We make sure we don’t miss the annual Agrilink. It is a great event to keep ourselves updated with what’s happening in the agricultural industry, meet new friends and try new products.
Last Friday, we managed to squeeze in our busy schedule to drop by Agrilink 2011. This year, top of our must-see list was invitation by Sandy Celi of Spread Organic Agriculture in the Philippines (SOAP) for Perrine Collin‘s workshop, “Growing Kamote as an Alternative Staple”. We got a text that her workshop will be at 10am in Seminar Room C.
As we were looking for the seminar rooms, we spotted two booths selling open-pollinated (OP) seeds: Allied Botanical Corporation and East West. We bought some sprouting seeds as our next urban gardening project.
We found the venue and as we were registering, the workshop was just about to start. We found one last seat in the front row which was perfect.
Perrine is a Belgian agricultural engineer. She graduated from the Université Libre de Bruxelles in 2008 with a major in Tropical Agronomy. She is currently working as a Marketing Manager for Cabiokid Foundation, a permaculture farm in Nueva Ecija. She is particularly interested in sustainable development, desertification and development cooperation.
During the workshop, Perrine showed us that staring a “Kamote Tower” is both easy and inexpensive. All you need are 4-5 camote to germinate, a recyclable container such as old rubber tires, soil and a bit of space.
The Kamote Tower is low maintenance and if done properly, may yield for you at least 40 kilos per tower!
Perrine’s talk was followed by one of the best and most comprehensive and easy-to-understand presentation about sustainable organic and vermiculture by Pam Henares. The seminar room was packed and most of the attendees were farmers.
Pam is an organic farming advocate and currently the foremost resource speaker about Vermiculture in the Philippines. She has given presentations on this subject during the 2008 International Federation of Organic Agriculture Movements (IFOAM ) World Congress held in Modena, Italy. She was also a resource speaker during the 2009 IFOAM Southeast Asian Conference in Kuching, Malaysia. She has travelled to most of the archipelago teaching the benefits of sustainable farming methods and the wonders of Vemiculture. A retired CEO of Riverside Medical Center, she holds a Masters Degree in Hospital Administration from the Ateneo de Manila University. She is married to Jose Henares, Sr. and currently resides in Bacolod City. Largely responsible for the technology research and development work of Buro Buro Springs Vermi Farm, she has attended various fora around the world on sustainable organic farming both as delegate and speaker. She is a member of the National Organic Agriculture Board (NOAB), sits as a trustee of the Negros Island Sustainable Agriculture and Rural Development Foundation (NISARD) and is also a consultant for GTZ, a German government cooperation agency with considerable presence in the Philippines. She has also represented the country in various conferences and trade missions around Asia, Europe and the Middle East for the organic agriculture sector.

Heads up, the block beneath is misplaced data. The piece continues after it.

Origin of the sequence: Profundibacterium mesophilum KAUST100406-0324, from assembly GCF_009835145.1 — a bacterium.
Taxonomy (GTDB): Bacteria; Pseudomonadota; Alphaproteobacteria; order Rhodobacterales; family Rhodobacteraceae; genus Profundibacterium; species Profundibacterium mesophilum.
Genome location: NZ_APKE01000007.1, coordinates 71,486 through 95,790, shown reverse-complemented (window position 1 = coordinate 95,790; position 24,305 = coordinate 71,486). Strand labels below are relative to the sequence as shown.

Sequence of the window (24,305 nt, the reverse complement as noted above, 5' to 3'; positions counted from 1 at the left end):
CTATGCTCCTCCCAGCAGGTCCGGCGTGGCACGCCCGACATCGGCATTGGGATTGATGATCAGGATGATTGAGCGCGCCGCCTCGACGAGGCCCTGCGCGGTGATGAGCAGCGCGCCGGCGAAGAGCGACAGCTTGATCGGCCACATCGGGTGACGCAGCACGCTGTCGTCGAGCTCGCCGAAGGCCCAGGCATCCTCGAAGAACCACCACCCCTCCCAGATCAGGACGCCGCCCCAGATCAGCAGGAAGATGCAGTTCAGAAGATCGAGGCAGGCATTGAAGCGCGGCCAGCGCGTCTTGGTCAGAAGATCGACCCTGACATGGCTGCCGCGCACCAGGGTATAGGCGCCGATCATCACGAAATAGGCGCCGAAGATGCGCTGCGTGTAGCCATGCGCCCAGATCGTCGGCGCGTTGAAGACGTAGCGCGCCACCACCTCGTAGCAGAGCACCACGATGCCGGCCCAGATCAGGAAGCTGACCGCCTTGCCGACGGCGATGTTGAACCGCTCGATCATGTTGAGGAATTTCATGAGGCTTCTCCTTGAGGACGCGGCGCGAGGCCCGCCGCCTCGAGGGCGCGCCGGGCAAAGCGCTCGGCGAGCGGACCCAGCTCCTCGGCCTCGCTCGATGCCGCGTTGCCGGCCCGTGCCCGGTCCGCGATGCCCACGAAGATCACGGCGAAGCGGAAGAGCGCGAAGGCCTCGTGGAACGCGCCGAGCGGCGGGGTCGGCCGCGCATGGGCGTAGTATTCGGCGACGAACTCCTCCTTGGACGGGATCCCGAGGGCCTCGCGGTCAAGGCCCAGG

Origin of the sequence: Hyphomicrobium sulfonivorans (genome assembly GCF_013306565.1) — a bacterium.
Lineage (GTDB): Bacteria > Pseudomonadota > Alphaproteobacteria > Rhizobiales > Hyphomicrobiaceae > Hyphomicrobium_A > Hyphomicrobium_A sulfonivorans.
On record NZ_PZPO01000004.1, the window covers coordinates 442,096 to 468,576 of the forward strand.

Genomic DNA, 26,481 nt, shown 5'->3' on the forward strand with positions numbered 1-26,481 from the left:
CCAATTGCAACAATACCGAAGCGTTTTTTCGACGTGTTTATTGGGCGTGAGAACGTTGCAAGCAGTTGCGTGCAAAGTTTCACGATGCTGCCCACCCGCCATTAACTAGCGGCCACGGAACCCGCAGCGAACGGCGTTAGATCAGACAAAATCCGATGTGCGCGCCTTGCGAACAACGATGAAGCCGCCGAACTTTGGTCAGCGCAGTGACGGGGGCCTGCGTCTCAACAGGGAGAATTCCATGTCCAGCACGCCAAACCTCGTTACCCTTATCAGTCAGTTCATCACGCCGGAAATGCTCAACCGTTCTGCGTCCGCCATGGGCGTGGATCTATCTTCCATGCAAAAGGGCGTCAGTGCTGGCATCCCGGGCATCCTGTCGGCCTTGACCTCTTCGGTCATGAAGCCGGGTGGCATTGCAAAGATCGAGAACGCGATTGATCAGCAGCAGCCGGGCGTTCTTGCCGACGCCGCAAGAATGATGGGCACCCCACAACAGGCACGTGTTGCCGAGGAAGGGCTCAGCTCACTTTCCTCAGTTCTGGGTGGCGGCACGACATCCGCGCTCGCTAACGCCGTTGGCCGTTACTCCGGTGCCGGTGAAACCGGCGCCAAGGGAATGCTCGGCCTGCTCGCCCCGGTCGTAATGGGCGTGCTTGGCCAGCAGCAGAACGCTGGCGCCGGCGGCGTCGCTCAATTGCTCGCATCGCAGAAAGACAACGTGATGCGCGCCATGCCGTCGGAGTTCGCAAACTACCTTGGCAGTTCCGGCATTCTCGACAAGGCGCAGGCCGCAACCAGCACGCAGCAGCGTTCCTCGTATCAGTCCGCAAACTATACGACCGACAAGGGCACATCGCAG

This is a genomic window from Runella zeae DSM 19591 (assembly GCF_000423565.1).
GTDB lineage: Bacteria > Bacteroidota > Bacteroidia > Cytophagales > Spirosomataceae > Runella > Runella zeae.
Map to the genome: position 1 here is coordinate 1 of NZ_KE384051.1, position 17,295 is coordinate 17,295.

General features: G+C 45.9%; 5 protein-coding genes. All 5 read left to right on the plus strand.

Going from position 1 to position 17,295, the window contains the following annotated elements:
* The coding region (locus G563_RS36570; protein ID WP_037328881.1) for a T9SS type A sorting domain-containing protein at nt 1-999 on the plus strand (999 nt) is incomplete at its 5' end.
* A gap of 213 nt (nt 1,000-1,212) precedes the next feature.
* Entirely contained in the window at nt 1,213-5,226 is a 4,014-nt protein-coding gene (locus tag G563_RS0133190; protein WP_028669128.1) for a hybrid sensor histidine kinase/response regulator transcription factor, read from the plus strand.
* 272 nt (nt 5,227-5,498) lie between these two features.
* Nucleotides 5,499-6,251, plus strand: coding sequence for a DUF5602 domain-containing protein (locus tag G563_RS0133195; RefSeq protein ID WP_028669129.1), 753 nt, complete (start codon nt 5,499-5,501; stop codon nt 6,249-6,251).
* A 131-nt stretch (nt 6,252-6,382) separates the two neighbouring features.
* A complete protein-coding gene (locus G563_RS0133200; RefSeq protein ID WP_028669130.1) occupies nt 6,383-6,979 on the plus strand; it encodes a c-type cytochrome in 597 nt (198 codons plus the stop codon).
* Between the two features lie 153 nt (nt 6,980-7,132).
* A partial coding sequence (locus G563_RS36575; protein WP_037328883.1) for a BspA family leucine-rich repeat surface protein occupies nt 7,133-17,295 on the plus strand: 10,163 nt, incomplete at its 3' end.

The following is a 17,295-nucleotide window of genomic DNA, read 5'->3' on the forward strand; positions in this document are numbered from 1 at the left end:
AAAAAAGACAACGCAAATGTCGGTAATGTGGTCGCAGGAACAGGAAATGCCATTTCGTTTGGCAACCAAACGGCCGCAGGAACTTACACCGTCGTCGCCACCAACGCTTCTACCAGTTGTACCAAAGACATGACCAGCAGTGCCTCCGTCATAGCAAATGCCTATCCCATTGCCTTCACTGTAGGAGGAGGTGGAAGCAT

Her 45-minute talk was remarkable. Here are some of our favorite slides which were taken during her presentation:
After the two seminars, we were able to hurriedly scan the retail area for another fifteen minutes before our ride back to Makati arrived.
We were able to spot our partner farmers and producers from Costales Nature Farms, San Benito Farms, Melendres Farms and Milea.
It was good to see (and chat) with Milea‘s Wonder Woman Edilee Omoyon and Goody-Kefir‘s Jeren Cabral. Edilee shared with us their new products which we will review soon.
We wished we had more time to visit all the booths but we had to leave around 3pm. It was good to see more and more people, especially farmers, interested to go organic and natural in their farms.
We also spotted a booth on renewable energy targeting farmers as users. This is a good sign we Filipinos are slowly getting the idea that organics, natural and green should be our standard even in agriculture.
Can you guess what this green thing is? 13th comment with correct answer gets a prize.